Bio-Gene Technology (ASX:BGT) AgTech platform

Interviews

by Ortenzia Borre

Bio-Gene Technology Limited (ASX:BGT) CEO, Richard Jagger discusses the company's novel suite of insecticides, progress with trials and market opportunity.

Ortenzia Borre: Hello, I'm Ortenzia Borre for the Finance News Network, and joining me is Bio-Gene technology (ASX:BGT) CEO Richard Jagger. Richard, welcome to FNN.

Richard Jagger: Thank you. It's a pleasure.

Ortenzia Borre: First up, can you give me an introduction to the company?

Richard Jagger: Yes. Bio-Gene (ASX:BGT) is an Australian-listed company that is dealing in agricultural technology, specifically in developing new insecticides based on natural compounds. And what's really interesting about these compounds is they have what we call a novel mode of action, which means they work very differently than every other chemistry on the market today, which means they can address the issues of resistance and other problems that we have with products that exist today.

Ortenzia Borre: Thanks, Richard. Can you tell us about the situation with insect resistance and pesticides and the size of the market?

Richard Jagger: Insecticide resistance is a big problem around the world, and it causes us problems with the food we produce, but also the way disease such as malaria and Zika virus are spread around the world. It's a big market. It's about a $32 billion US market per year, and it's growing because the products that we have are no longer as effective as they used to be.

Ortenzia Borre: Now to your products, can you talk me through Flavocide and Qcide?

Richard Jagger: Yes. Well, we have two products, two lead products, both based on some natural compounds. The first, Qcide is a fully natural product that is an oil extract out of a leaf of a eucalyptus, a rare cultivar that we grow up in far North Queensland.

Flavocide is what we call a nature identical molecule. It is found in nature, yet not in quantities where we could commercially harvest it. So what we've been able to do with the CSIRO here in Australia is develop a synthetic process to produce the product to be able to make that to scale.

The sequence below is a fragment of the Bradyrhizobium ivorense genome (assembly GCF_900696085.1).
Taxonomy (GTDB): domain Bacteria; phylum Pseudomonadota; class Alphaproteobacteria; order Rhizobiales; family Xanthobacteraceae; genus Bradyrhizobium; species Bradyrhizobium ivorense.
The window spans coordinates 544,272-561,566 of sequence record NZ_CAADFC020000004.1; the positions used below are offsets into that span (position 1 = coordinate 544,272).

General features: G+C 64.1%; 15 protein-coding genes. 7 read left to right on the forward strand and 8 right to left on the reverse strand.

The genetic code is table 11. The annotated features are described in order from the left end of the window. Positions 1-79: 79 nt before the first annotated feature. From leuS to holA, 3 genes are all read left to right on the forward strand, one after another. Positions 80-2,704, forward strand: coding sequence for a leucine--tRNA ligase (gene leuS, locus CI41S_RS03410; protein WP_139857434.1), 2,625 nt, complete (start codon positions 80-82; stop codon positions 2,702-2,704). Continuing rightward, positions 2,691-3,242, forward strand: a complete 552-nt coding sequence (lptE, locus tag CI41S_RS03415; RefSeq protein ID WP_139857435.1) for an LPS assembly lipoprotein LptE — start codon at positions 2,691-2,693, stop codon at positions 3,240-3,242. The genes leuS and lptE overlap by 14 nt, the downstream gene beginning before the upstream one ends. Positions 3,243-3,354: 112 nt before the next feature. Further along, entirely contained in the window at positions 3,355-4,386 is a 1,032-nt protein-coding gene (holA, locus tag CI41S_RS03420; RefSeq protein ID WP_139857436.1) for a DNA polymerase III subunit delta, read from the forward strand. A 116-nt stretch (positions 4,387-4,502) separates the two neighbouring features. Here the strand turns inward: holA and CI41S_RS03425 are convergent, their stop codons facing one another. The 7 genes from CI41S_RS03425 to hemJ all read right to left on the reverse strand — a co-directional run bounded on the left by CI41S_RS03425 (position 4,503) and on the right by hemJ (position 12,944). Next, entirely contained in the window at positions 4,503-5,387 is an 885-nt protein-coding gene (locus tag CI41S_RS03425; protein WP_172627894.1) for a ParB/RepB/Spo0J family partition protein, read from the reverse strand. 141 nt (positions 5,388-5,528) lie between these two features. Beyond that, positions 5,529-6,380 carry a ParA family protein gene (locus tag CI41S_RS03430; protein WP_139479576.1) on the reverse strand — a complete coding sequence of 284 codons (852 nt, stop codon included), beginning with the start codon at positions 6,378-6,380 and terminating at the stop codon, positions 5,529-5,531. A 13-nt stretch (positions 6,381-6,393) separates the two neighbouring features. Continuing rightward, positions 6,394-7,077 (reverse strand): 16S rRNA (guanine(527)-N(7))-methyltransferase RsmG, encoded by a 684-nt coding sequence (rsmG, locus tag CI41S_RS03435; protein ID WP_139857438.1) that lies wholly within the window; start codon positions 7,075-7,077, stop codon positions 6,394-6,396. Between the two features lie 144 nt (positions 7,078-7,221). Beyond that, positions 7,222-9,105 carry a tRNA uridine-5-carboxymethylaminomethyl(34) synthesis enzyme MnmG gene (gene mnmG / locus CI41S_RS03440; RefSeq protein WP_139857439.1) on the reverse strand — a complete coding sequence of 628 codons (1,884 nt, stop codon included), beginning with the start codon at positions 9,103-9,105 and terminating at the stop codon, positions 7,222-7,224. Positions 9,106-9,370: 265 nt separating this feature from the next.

Ortenzia Borre: Now to your finances and share price. Can you give us a bit of a briefing on your business strategy?

Richard Jagger: Our focus is to work with the large global chemical and agricultural companies around the world that already have a strong presence in the markets that we're interested in.

We want to be able to incorporate our technology into their portfolios to give ourselves and our products the best reach into the world. They have the infrastructure, they have the resources and the capacity to be able to get new products into the market. So our model is working very closely with them, and at this stage from sharing information and results of the data that we have to date, we have six companies around the world currently testing our technology for their own portfolio uses to determine where it best fits into their applications and their business models.

So that's going very well. And recently we're able to announce a kind of formal collaboration with one of those companies, known as BASF, which is the largest chemical company in the world for an application of stored grain pests, and that is once a crop is pulled off the farm, the grain is put into silos or bags until the farm either uses it or sells it in the marketplace.

There are a lot of very resistant pests and difficult pests to deal within that application. So this collaboration we have with BASF is to identify specific formulations that we could then move forward to take to market down the track. Interestingly enough, we're also working with the premier organisation in Australia for the grain industry called the Grains Research and Development Corporation. They work very hard at bringing new technology to the market, to the benefit of growers in Australia.

So with their help and with the help of the Queensland department of agriculture who will be doing the research and development, the four of us will collaborate in this program to bring it to market. So we're very excited about that.

Ortenzia Borre: Now to the final question, where would you like to see the company in 12 months’ time?

Richard Jagger: So certainly what we would like to see is more companies trialing our product around the world in different market opportunities, and more formal collaborations like the one we have with BASF. To be able to demonstrate that our path to commercialization is visible, and that we are moving towards getting products registered and out there in the world and solving some of the problems that the world's facing today.

Ortenzia Borre: Well, thank you so much for the update, Richard. We appreciate it and thank you for joining us at FNN.

Richard Jagger: Pleasure. Great to talk with you.


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